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Journal information

The ICLQ Early Career Prize is awarded annually to the best article by an Early Career Scholar, and is generously supported by Cambridge University Press who publish the ICLQ. The winner receives £250 worth of books published by Cambridge University Press.

An early career scholar is someone who (at the time of submission) is either a PhD candidate, or within 5 years of the award of their last academic degree/vocational legal qualification (up to 7 years in the event of a career break).

Jointly-authored articles may be considered for the Prize where all authors meet the above criteria.

Javier García Olmedo has been awarded the 2020 International and Comparative Law Quarterly Early Career Prize for his article 'Recalibrating the International Investment Regime Through Narrowed Jurisdiction' which appeared in Volume 69 Issue 2 of the Journal. 

Previous Winners

2019 - Benoit Mayer for the article 'Climate Assessment as an Emerging Obligation Under Customary International Law.'

2018 - Barrie Sander for the article 'History on Trial: Historical Narrative Pluralism Within and Beyond International Criminal Courts’.

2017 - Dr. Pok Yin Stephenson Chow for the article 'Reservations as Unilateral Acts? Examining the International Law Commission's Approach to Reservations’.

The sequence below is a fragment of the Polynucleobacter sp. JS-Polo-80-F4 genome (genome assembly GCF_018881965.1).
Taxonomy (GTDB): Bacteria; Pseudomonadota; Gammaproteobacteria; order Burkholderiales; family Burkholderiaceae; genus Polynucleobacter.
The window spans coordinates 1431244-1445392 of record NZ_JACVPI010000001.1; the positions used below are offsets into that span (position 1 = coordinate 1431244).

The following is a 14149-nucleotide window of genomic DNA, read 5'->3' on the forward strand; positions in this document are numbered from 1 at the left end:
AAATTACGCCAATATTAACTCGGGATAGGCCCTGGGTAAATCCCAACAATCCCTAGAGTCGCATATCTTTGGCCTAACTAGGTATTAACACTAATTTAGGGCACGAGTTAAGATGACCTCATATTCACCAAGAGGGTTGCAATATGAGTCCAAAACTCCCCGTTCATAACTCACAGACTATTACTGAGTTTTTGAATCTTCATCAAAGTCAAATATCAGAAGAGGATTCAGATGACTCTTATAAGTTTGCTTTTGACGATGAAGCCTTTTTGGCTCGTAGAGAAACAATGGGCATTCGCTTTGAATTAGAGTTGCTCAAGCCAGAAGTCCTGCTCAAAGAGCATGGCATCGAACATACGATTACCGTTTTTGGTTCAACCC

2016 - Daniel Costelloe for the article 'Treaty Succession in Annexed Territory'.

2015 - Dr Matthew Nicholson for the article 'The Political Unconscious the English Foreign Act of State and Non-Justiciability Doctrine(s)'.

2014 - Bharat Malkani for the article 'The Obligation to Refrain from Assisting the Use of the Death Penalty'.

2013 – Fernando Lusa Bordin for the article ‘Reflections of Customary International Law: The Authority of Codification Conventions and ILC Draft Articles in International Law

2012 – Uglješa Grušić for the article ‘Jurisdiction in Employment Matters under Brussels I: A Reassessment

2011 – Nicholas Diebold for the article ‘Standards of Non-Discrimination in International Economic Law

2010 – TT Arvind for the article ‘The 'Transplant Effect' in Harmonization

2009 – Joshua Karton for the article ‘Contract Law in International Commercial Arbitration: the Case of Suspension of Performance